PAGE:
skip to content
skip to navigation

Common Core State Standards

CommonCoreLogoWhen Washington State begins testing on Common Core State Standards in 2014-15, Federal Way Public Schools will be ready, thanks to our previous transition to a standards-based education system.

As we adopt the Common Core State standards, the district’s work with standards-based education will make the process smoother for our staff and students.

What are Common Core State Standards?

Priority Standards

Common Core State Standards are part of a state-led national initiative. Washington joined the vast majority of states in adopting the standards in July, 2011.

Like the standards the district implemented as part of SBE, the Common Core State Standards are a set of learning expectations that progress logically from kindergarten through 12th grade. They create clear expectations for what students should know and be able to do in key areas: reading, writing, speaking and listening, language and mathematics.

How Can Parents Prepare for Common Core State Standards?

  • If you haven’t already, become familiar with Federal Way’s standards-based education system.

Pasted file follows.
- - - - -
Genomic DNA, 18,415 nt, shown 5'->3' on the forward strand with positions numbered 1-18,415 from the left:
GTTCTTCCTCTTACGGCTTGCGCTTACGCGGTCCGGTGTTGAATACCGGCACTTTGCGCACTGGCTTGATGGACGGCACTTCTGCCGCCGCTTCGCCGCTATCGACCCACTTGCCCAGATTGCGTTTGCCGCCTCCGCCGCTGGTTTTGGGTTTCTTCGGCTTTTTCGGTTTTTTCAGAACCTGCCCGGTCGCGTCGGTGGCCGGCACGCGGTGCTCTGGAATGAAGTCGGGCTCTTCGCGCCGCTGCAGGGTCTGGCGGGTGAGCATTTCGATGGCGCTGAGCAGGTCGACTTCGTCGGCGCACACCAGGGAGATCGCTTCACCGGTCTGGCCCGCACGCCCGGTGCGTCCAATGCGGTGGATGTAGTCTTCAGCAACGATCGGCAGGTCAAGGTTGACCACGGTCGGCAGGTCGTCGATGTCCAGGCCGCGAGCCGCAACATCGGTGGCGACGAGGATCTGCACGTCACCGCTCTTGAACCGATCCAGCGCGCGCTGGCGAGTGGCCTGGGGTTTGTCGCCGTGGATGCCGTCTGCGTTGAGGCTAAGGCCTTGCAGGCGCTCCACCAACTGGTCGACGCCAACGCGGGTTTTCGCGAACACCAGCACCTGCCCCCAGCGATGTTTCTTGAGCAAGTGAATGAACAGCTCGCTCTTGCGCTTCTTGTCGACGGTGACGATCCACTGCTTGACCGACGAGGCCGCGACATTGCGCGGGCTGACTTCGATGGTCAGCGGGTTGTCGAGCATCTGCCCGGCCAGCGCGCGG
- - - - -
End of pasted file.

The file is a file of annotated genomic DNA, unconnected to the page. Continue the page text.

• Get familiar with  what your student will need to do to be successful at each grade level using the Parents Guide to Success
  • Want to know the Priority standards being focused on at each grade level then visit the FWPS Priority Standards Website.
  • The new Common Core State Standards make several important changes to current standards. These changes are called shifts. This chart shows what these shifts change, what you might see in your child’s backpack and what you can do to help your child. If your child’s assignments do not reflect the shifts, then talk to your child’s teacher.
  • Make use of on-line practice resources to help your child master the skills encompassed by Common Core.
  • Finally, help your child or children understand why they need to do their homework. Not only will they do better in school now, but they will also establish study habits necessary to succeed throughout their school years and into college or other post-secondary education.
back to top